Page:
The following article is sent to the editorial of MalaysiaGazette by reader, Hafiz Hassan.
Both Dewan Rakyat Speaker Azhar Azizan Harun and Senate President Rais Yatim have proposed a special sitting of Parliament in early August to make the necessary amendments to the Standing Orders and other issues.
Let’s appreciate the importance of such a sitting. Call the special sitting what it is – a Special Meeting (Mesyuarat Khas). But let’s take a leaf from the United Kingdom’s House of Commons which sat on April 21, 2020 to debate a motion to allow members to participate either virtually or physically in the debating chamber. The motion read as follow:
“That this House is committed to taking all steps necessary to balance its responsibilities for continuing scrutiny of the executive, legislating and representation of the interests of constituents with adherence to the guidance issued by Public Health England and the restrictions placed upon all citizens of the United Kingdom, and is further committed, in pursuit of that aim, to allowing virtual participation in the House’s proceedings, to extending the digital capacity of those proceedings to ensure the participation of all Members, and to ensuring that its rules and procedures are adapted to permit as far as possible parity of treatment between Members participating virtually and Members participating in person.”
It was approved without a vote.
So, at the sitting of the Special Meeting a similar motion can be debated and approved together with orders from the House to the Standing Order Committee (SOC) to consider amendments to the Standing Orders. The one-day Special Meeting can then be adjourned to allow the SOC to meet, deliberate and report to the House on hybrid proceedings.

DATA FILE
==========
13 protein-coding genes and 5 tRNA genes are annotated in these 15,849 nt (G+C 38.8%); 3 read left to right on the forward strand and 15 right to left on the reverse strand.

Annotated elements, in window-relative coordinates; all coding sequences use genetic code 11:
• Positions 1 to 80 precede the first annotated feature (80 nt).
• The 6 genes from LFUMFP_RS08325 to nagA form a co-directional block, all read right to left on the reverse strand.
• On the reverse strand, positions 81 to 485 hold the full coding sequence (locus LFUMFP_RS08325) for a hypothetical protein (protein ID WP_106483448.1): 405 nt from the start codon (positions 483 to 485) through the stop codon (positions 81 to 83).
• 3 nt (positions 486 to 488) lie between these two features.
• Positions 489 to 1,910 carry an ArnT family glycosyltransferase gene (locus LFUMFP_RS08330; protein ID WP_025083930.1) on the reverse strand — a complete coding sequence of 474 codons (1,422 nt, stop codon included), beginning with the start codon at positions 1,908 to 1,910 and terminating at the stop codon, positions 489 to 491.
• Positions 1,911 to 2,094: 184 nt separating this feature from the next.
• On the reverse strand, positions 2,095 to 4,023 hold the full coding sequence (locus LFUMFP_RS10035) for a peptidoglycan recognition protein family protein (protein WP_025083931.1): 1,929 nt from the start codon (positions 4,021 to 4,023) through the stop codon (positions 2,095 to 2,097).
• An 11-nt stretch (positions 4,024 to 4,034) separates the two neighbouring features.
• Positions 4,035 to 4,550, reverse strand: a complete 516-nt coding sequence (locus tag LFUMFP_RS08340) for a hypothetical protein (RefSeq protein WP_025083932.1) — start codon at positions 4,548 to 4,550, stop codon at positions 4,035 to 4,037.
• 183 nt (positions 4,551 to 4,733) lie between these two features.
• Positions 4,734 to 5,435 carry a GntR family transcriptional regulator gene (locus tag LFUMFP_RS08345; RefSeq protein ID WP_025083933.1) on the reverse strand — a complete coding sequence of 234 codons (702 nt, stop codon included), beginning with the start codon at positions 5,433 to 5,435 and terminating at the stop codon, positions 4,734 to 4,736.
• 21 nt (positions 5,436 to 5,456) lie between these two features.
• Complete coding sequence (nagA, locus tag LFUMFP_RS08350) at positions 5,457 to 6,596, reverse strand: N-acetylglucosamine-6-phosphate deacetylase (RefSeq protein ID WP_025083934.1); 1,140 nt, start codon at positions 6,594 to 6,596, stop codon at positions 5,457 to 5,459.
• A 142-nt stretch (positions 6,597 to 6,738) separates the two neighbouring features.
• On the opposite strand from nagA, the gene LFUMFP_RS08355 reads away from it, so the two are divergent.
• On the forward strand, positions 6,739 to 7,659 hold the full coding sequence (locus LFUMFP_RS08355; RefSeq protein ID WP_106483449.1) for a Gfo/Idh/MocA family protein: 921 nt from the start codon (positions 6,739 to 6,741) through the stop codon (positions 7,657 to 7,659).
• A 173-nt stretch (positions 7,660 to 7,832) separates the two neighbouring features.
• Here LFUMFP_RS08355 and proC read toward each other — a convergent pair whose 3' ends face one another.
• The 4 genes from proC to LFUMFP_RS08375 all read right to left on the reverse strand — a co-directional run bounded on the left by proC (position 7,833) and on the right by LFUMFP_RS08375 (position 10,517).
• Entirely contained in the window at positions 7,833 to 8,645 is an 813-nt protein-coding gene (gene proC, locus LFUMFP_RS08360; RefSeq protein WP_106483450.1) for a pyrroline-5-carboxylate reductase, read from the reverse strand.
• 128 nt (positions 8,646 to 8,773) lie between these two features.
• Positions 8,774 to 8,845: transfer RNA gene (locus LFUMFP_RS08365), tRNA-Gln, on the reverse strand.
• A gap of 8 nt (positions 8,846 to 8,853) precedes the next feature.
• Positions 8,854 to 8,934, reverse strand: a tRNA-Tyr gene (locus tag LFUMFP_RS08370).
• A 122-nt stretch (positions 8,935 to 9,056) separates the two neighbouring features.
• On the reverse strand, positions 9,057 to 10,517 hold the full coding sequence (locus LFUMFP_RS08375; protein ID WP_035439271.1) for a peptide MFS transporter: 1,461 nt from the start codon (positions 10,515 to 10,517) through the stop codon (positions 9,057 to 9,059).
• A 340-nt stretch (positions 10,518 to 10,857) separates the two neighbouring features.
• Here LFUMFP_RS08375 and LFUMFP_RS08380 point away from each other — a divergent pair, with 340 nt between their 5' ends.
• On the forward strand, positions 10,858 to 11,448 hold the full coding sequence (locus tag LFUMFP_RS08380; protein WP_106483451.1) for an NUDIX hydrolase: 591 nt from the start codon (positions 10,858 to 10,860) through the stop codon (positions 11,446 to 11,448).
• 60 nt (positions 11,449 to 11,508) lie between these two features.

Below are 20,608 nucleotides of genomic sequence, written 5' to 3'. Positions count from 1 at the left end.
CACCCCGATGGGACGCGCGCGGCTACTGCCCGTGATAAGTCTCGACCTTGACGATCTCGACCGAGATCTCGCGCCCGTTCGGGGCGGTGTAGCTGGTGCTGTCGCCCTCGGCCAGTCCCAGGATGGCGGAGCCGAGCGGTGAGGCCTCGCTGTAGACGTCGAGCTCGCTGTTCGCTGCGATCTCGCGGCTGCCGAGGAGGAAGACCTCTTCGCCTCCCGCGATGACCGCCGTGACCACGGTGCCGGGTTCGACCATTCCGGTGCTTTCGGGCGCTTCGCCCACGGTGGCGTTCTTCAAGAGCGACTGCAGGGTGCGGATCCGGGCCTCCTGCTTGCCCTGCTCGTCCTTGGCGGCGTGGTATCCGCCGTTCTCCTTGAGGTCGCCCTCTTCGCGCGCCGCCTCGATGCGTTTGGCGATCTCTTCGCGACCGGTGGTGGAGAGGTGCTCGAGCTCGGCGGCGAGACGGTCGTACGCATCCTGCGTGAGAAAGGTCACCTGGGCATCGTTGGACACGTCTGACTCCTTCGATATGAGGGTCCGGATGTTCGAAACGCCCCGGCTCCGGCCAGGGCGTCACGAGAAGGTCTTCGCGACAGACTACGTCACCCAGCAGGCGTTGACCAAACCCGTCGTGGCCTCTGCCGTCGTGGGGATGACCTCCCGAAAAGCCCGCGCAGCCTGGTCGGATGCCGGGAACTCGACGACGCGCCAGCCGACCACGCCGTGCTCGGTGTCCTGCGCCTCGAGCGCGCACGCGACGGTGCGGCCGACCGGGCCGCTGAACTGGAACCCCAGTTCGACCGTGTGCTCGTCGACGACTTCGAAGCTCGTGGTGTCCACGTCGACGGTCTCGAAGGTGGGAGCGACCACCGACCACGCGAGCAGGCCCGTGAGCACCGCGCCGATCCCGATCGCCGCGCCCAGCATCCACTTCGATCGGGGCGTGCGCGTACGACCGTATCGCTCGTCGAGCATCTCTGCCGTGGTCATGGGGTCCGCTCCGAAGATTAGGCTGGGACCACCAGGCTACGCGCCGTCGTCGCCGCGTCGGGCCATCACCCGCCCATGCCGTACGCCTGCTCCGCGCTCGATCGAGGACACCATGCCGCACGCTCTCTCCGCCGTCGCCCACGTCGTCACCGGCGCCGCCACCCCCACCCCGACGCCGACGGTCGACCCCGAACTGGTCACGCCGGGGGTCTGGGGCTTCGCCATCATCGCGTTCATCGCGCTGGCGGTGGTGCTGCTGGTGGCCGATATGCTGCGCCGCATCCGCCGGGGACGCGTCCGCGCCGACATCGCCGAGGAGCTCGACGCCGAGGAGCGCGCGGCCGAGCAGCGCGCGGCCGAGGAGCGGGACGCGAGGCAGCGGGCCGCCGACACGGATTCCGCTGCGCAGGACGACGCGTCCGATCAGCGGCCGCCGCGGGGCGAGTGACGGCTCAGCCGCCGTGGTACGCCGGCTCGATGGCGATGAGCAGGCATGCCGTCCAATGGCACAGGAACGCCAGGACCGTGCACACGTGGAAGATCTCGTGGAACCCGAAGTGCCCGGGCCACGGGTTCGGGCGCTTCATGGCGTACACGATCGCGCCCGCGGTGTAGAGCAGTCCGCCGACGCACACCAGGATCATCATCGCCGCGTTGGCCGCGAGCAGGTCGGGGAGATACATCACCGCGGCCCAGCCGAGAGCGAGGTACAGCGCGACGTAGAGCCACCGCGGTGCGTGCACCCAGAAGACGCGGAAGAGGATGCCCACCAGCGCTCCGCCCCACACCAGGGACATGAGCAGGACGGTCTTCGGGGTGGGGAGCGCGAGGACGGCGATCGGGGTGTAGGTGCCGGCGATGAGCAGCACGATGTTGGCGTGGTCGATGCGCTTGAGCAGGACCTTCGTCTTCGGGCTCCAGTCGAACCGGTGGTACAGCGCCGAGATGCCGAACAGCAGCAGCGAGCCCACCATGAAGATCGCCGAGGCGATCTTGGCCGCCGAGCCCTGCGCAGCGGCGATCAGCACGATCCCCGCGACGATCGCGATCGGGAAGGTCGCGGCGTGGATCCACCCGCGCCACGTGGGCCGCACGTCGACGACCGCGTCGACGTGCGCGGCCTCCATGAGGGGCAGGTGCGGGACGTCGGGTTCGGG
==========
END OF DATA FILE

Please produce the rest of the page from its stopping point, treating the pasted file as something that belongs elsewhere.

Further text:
The SOC is one of the Select Committees formed under Standing Order 78(1) whose duty is to “consider from time to time and report on all matters relating to the Standing Orders which may be referred to it by the House.” Rightly therefore, it is the SOC that should report on amendments to the Standing Orders.
One can have reservations on the Special Committee which has reportedly been formed and chaired by both Speakers, with members made up of the Deputy Speakers and the Dewan Rakyat and Senate Secretaries, as well as the Parliament’s secretariat, led by the Chief Administrator of the Parliament.
But there is a need to look at whether amendments to the Standing Orders are necessary. That’s the job for the SOC – collectively and not by individual members.
Now, the state of Emergency will end on Aug 1. Aug 2 (Monday) will be the first working day of the month. If the state of emergency is not extended, a notice of a Special Meeting to be held on Aug 5 (Thursday) or Aug 6 (Friday) may be issued by the Dewan Rakyat. The Speaker can so determine under Standing Order 9(2)(a).
The quorum under Standing Order 13(1) will suffice. Let the political leaders decide on the number.
Of course, August is more than a month away. Parliament can be reconvened or recalled for the Special Meeting in July. It’s for the prime minister to make the call as well. Following the Yang Di-Pertuan Agong’s decree that Parliament should convene as soon as possible, a one-day sitting is either a “case of urgency” [Standing Order 9(2)(a)] or “public interest” [Standing Order 11(3)] as the phrases are used in the Standing Orders.
It is also doable.
Why a one-day special sitting and not a full sitting? It is important for detractors of the special sitting to appreciate that the one-day sitting will allow the Speaker as the Chairperson of the SOC to call for the SOC to meet, deliberate and report to the House on hybrid proceedings.
Symbolically, it is also the “unlocking” of Parliament.
Whether in early August or early July – a July 5-notice for a July 9-sitting – it should herald the beginning of a digital Parliament. Lest we forget, a digital Parliament is arguably a sustainable development goal (SDG) which Malaysia is committed to pursue and achieve. It will be a national key achievement and progress which Malaysia may report in its Voluntary National Review (VNR).
As media reports go, the one-day special sitting of Parliament in early August has been conveyed to the prime minister to which “very good cooperation and support” was received.
Perhaps it can also be conveyed that an early July one-day special sitting of Parliament is also doable.